Sunday, May 8, 2011

Eurovision Song Contest: the Power Ballad.

With all the over-deep and over-powerful emoting, Eurovision ballads often come across as rather thinly stretched, but for Eurovision watchers, that's generally a feature, not a bug. What with the music being so pedestrian, the singers have to add a little something SPECIAL to get their act across:

The Lady in the Shadows:

By most objective standards, this first offering isn't quite a power-ballad. Don't let the amateur ballerinas or kettle-drums fool you; the cheese, the toneless lyrics, the directorial restraint (yes, I said restraint) and above all, the shenanigans happening not quite backstage all qualify this number for this post: it's a Power Ballad, Eurovision style.
            Count your blessings.  At least there weren't any Lisa Frank dolphins this year.
            To clarify: Eurovision rules require that if you're on stage, it had better be for real. If there's a violin or a kettle drum or a musical chainsaw up there - that's where the sound of it must be coming from.  And all singing happens live, on stage. No exceptions.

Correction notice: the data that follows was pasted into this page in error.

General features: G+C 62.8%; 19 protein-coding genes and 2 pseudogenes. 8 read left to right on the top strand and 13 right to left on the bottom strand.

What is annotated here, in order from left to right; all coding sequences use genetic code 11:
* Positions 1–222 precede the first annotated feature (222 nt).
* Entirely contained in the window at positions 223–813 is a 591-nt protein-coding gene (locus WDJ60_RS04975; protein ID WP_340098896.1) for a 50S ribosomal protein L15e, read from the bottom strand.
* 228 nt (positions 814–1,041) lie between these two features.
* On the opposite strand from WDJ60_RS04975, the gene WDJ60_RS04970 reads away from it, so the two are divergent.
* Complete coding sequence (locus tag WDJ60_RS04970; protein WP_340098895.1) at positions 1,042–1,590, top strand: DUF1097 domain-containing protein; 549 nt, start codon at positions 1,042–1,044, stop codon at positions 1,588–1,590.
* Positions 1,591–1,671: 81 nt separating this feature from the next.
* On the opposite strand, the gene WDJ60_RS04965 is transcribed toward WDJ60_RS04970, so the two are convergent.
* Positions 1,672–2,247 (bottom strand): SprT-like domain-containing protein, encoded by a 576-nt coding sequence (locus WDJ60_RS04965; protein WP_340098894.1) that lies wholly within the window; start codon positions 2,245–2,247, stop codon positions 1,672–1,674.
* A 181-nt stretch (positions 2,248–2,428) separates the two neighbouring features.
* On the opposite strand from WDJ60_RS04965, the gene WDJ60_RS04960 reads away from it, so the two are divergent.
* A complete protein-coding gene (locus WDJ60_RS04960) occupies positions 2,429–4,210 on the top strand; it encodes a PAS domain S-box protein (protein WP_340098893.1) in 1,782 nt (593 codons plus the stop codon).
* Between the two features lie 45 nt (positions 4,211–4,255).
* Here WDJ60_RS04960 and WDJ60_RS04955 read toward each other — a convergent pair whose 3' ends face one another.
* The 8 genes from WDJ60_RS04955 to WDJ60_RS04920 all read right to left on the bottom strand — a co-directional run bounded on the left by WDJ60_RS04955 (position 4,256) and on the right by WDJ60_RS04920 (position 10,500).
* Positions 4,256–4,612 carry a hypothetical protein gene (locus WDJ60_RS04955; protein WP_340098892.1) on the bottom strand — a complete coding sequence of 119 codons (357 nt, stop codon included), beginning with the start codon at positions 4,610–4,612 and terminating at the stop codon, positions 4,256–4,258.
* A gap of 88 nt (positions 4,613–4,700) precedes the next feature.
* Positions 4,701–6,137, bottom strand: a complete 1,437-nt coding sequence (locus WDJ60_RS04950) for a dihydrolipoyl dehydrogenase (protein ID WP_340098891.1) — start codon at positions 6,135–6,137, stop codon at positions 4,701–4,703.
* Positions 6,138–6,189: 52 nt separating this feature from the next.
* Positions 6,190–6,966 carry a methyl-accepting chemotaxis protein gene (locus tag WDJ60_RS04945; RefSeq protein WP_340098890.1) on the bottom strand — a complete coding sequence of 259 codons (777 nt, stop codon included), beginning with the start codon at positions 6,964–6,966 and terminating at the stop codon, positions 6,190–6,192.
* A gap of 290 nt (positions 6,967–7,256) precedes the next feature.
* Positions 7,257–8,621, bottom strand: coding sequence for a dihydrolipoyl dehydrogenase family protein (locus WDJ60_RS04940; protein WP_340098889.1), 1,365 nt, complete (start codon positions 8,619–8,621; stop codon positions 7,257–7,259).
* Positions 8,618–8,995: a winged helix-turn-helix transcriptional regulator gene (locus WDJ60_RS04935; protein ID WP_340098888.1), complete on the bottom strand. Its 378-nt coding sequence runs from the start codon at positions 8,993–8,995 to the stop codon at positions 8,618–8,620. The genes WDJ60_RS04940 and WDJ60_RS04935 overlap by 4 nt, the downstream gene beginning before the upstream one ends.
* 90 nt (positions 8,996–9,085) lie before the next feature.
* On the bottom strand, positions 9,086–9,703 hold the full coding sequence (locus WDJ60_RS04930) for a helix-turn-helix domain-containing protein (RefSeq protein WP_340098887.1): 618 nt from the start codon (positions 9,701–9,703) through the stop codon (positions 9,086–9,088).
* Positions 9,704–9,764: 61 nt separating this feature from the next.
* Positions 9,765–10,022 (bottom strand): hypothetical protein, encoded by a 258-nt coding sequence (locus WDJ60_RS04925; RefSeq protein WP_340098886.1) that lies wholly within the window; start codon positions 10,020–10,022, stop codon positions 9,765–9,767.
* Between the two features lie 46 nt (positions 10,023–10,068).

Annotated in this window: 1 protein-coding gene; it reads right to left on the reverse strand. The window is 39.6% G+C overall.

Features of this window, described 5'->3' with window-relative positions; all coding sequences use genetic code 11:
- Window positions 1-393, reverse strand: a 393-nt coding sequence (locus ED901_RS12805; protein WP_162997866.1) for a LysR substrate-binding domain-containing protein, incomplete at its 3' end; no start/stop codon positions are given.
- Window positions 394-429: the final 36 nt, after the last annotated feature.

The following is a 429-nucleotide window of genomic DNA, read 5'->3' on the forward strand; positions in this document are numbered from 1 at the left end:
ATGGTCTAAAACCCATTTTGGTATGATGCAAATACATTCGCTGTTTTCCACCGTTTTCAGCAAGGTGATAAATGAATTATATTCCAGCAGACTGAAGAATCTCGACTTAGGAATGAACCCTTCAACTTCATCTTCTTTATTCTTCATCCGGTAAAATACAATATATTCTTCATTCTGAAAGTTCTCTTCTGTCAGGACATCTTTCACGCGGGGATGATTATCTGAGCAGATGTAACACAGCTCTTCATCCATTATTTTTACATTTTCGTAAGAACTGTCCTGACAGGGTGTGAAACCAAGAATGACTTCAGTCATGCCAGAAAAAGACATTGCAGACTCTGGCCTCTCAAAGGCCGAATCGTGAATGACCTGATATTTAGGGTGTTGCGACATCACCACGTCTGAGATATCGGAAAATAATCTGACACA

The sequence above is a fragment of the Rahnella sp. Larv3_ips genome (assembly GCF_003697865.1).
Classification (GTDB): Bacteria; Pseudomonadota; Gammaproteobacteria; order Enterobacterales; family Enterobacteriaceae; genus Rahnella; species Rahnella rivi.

But it doesn't say that the lady up front in the short sparkly cleavage has to be the one doing the singing.
            Keep your eyes open for the woman in in the shadows at the back of the stage.

(The Balkan Girls have refused to comment.)

Romania, 2009 - The Balkan Girls:

For a change of pace, I offer you:

Sparkle Tutu Fairies:

Whatever you do, don't fall asleep. I won't say when the magic happens, because you'd simply skip to that moment in the song, and without living through everything that comes before it, the moment will mean nothing!
I will say only this: If you're watching this video alongside a female under the age of nine, there will be glitter paint in your future. Approximately six square meters of the stuff. In pink.

Belarus, 2010 - We Are Butterflies:

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